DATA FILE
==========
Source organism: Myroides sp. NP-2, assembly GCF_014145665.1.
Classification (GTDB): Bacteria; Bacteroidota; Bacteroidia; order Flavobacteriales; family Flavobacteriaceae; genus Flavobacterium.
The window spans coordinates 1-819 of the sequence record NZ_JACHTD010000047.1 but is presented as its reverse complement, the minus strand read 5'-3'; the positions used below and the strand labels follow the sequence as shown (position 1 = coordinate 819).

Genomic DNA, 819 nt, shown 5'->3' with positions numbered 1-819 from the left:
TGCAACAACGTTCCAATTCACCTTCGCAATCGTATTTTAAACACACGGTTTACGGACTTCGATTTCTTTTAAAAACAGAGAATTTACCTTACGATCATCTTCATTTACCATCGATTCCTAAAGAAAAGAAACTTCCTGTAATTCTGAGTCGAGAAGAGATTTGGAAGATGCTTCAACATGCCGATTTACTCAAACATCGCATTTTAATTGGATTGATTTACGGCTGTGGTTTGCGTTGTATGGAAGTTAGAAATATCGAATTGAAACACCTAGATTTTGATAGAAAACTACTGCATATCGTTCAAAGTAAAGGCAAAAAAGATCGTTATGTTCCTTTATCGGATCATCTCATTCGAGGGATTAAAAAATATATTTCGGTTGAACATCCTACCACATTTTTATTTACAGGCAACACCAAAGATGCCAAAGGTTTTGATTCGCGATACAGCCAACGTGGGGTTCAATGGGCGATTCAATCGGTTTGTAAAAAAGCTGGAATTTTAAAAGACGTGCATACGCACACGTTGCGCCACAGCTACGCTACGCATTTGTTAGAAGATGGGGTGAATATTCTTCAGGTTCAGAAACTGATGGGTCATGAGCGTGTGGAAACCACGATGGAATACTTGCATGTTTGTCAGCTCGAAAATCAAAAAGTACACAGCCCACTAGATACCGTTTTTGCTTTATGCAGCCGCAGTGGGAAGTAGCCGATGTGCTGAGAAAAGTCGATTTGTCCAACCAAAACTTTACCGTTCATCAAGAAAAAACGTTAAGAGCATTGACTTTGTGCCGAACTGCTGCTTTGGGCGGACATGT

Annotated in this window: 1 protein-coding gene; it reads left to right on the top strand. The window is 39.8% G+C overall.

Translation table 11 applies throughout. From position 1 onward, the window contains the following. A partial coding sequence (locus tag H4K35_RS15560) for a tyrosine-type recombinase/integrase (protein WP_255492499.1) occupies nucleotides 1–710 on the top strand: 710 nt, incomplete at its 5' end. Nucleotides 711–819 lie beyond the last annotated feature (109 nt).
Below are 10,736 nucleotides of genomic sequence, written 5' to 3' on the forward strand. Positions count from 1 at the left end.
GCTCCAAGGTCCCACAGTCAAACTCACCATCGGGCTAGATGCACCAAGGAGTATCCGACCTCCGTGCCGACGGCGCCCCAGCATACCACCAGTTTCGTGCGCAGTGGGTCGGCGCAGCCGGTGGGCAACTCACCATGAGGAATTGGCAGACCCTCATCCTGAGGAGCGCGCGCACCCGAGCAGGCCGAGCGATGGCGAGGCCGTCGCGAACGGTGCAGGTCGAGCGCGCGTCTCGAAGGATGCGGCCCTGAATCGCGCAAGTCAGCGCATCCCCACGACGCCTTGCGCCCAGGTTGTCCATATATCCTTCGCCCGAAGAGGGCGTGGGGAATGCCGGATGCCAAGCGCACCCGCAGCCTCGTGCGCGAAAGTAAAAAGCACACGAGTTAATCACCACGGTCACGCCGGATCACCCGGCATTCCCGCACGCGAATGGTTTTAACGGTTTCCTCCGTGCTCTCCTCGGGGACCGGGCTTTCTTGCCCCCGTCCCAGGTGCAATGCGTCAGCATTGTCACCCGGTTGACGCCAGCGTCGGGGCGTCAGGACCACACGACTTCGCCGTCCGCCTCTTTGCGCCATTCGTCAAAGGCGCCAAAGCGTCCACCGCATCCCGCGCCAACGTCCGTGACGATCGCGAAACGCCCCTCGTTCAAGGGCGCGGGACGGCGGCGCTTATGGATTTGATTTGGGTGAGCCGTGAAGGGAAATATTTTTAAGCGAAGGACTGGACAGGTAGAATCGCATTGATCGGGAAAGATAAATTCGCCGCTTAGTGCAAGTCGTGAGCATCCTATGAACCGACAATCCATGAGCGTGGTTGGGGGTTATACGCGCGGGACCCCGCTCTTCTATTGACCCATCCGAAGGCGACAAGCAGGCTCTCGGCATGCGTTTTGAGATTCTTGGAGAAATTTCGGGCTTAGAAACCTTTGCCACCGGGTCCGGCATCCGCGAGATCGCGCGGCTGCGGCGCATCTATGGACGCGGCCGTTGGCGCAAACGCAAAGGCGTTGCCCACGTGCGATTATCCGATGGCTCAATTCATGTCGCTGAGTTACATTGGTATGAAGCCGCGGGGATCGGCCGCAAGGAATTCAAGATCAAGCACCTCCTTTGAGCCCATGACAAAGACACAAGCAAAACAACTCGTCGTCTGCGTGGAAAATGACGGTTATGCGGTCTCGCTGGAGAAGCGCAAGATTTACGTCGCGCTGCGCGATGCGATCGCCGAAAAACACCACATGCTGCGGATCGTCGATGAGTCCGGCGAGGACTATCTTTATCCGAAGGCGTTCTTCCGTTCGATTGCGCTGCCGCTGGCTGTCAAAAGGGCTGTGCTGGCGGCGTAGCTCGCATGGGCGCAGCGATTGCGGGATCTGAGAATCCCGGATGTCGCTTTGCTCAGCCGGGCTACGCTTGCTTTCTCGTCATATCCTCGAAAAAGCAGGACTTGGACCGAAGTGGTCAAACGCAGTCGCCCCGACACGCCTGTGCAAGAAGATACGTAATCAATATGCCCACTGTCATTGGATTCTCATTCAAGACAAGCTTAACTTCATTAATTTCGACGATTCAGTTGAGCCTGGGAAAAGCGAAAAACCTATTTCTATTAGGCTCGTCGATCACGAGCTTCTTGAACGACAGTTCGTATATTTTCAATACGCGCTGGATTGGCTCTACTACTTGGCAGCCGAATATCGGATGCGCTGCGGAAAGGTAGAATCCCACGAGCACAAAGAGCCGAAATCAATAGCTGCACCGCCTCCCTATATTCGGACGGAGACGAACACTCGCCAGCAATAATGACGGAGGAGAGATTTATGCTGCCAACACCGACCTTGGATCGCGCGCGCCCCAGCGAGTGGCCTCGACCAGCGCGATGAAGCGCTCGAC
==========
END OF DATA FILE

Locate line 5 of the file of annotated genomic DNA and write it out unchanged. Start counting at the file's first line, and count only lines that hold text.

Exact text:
TGCAACAACGTTCCAATTCACCTTCGCAATCGTATTTTAAACACACGGTTTACGGACTTCGATTTCTTTTAAAAACAGAGAATTTACCTTACGATCATCTTCATTTACCATCGATTCCTAAAGAAAAGAAACTTCCTGTAATTCTGAGTCGAGAAGAGATTTGGAAGATGCTTCAACATGCCGATTTACTCAAACATCGCATTTTAATTGGATTGATTTACGGCTGTGGTTTGCGTTGTATGGAAGTTAGAAATATCGAATTGAAACACCTAGATTTTGATAGAAAACTACTGCATATCGTTCAAAGTAAAGGCAAAAAAGATCGTTATGTTCCTTTATCGGATCATCTCATTCGAGGGATTAAAAAATATATTTCGGTTGAACATCCTACCACATTTTTATTTACAGGCAACACCAAAGATGCCAAAGGTTTTGATTCGCGATACAGCCAACGTGGGGTTCAATGGGCGATTCAATCGGTTTGTAAAAAAGCTGGAATTTTAAAAGACGTGCATACGCACACGTTGCGCCACAGCTACGCTACGCATTTGTTAGAAGATGGGGTGAATATTCTTCAGGTTCAGAAACTGATGGGTCATGAGCGTGTGGAAACCACGATGGAATACTTGCATGTTTGTCAGCTCGAAAATCAAAAAGTACACAGCCCACTAGATACCGTTTTTGCTTTATGCAGCCGCAGTGGGAAGTAGCCGATGTGCTGAGAAAAGTCGATTTGTCCAACCAAAACTTTACCGTTCATCAAGAAAAAACGTTAAGAGCATTGACTTTGTGCCGAACTGCTGCTTTGGGCGGACATGT